Bullies are still out there
Bullies used to simply shake down the weaker kids for lunch money, but these days, the bully business has gone online, and it’s booming.
According to a survey of 2,000 middle school students, 15 percent said they were recent victims of cyberbullying, while 25 percent claimed to be “lifetime” victims of online bullies.
Moreover, according to a recent report commissioned by the National Crime Prevention Council, 82 percent of teens surveyed find cyberbullying funny. Further, recent information on cyberbullying shows that it can lead to depression, anxiety, even suicide.
Bullying is present in all children’s lives, whether they are male or female, teens or younger, bullies or the bullied.
It reigns on the school yard, in the classrooms, in the hallways, on sports teams, even on the Internet. Inside and outside of the classroom, kids are coming face to face with a new enemy, one who’s often their age and their size. As parents and educators struggle to reach children who are being bullied, kids often end up dealing with bullies on their own.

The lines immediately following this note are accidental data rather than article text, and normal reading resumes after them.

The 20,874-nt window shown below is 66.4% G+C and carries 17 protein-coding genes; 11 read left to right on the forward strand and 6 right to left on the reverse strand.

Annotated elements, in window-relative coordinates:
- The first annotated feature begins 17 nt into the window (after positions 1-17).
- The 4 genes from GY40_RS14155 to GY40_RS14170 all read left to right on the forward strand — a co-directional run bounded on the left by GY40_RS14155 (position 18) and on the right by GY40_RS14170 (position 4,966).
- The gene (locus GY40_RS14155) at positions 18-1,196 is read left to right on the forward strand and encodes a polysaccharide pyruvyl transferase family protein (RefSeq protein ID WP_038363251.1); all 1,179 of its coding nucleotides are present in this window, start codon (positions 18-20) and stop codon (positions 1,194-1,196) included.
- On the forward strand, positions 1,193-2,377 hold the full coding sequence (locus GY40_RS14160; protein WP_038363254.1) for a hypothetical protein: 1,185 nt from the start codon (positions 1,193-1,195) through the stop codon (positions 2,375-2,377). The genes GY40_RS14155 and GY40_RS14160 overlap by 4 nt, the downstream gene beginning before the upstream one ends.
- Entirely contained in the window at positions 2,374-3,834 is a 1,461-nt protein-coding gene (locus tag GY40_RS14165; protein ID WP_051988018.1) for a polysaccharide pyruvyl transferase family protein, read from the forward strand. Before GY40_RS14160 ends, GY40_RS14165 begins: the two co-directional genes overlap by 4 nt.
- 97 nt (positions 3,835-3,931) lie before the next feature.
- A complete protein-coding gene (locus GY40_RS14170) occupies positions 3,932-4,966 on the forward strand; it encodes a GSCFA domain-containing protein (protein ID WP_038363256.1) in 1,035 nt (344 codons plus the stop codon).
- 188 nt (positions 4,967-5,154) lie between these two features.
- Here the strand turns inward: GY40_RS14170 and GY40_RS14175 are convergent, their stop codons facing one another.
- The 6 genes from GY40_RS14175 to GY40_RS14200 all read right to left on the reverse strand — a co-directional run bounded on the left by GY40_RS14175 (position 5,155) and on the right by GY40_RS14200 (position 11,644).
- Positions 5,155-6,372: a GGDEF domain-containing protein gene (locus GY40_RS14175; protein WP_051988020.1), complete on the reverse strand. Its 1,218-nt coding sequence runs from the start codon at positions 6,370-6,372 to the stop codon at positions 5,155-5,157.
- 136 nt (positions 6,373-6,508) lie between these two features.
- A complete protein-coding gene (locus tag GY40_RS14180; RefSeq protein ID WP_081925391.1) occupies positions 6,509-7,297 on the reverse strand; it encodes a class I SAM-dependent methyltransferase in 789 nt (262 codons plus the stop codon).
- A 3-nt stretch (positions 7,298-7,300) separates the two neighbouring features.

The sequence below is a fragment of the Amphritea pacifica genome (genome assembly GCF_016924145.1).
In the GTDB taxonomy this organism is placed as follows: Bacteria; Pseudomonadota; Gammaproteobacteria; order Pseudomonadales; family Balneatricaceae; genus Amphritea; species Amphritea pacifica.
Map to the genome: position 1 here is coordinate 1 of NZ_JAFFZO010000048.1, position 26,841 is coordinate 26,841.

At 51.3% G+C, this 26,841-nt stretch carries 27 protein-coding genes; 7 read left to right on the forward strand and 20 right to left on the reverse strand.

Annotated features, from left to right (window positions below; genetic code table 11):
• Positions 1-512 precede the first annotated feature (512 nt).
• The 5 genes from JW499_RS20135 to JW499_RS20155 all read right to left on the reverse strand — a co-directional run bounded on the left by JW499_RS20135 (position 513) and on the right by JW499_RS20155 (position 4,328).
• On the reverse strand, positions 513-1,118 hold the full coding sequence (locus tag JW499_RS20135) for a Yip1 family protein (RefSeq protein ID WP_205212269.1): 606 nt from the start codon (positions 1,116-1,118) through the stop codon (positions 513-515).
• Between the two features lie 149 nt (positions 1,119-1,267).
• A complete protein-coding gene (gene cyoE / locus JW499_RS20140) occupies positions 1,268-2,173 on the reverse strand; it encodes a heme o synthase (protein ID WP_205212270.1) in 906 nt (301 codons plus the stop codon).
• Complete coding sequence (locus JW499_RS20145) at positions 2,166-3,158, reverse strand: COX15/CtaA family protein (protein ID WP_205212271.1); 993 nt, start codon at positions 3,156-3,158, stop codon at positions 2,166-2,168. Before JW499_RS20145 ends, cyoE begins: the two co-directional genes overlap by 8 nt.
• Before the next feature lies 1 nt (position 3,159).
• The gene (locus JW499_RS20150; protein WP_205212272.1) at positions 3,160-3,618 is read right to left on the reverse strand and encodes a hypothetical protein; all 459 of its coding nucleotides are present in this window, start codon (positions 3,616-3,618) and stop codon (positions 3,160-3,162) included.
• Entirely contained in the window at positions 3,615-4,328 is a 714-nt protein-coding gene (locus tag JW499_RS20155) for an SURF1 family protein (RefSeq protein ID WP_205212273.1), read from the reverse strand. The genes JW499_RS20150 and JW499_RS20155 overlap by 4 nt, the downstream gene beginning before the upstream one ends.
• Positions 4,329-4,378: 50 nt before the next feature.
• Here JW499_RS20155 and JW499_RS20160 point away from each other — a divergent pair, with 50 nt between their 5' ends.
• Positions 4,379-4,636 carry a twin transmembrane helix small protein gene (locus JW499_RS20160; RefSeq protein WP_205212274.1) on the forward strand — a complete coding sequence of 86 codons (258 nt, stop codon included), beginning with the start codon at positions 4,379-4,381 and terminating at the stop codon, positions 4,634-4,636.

Many believe this is an ongoing issue for today’s teens. They believe that parents and educators need to meet this crisis head on and give our kids the tools to deal with bullies. Self-confidence is one of those tools.
Part of the solution is for parents to be actively involved with their children.
The key is to find a way to open up the lines of communication for kids who are being bullied. It is not easy for children to admit that they are being picked on. Being bullied can lead to loss of interest in activities, even excessive absences from school.
It is up to the adults in our children’s lives to help them find the tools necessary to stand up for themselves and say “stop."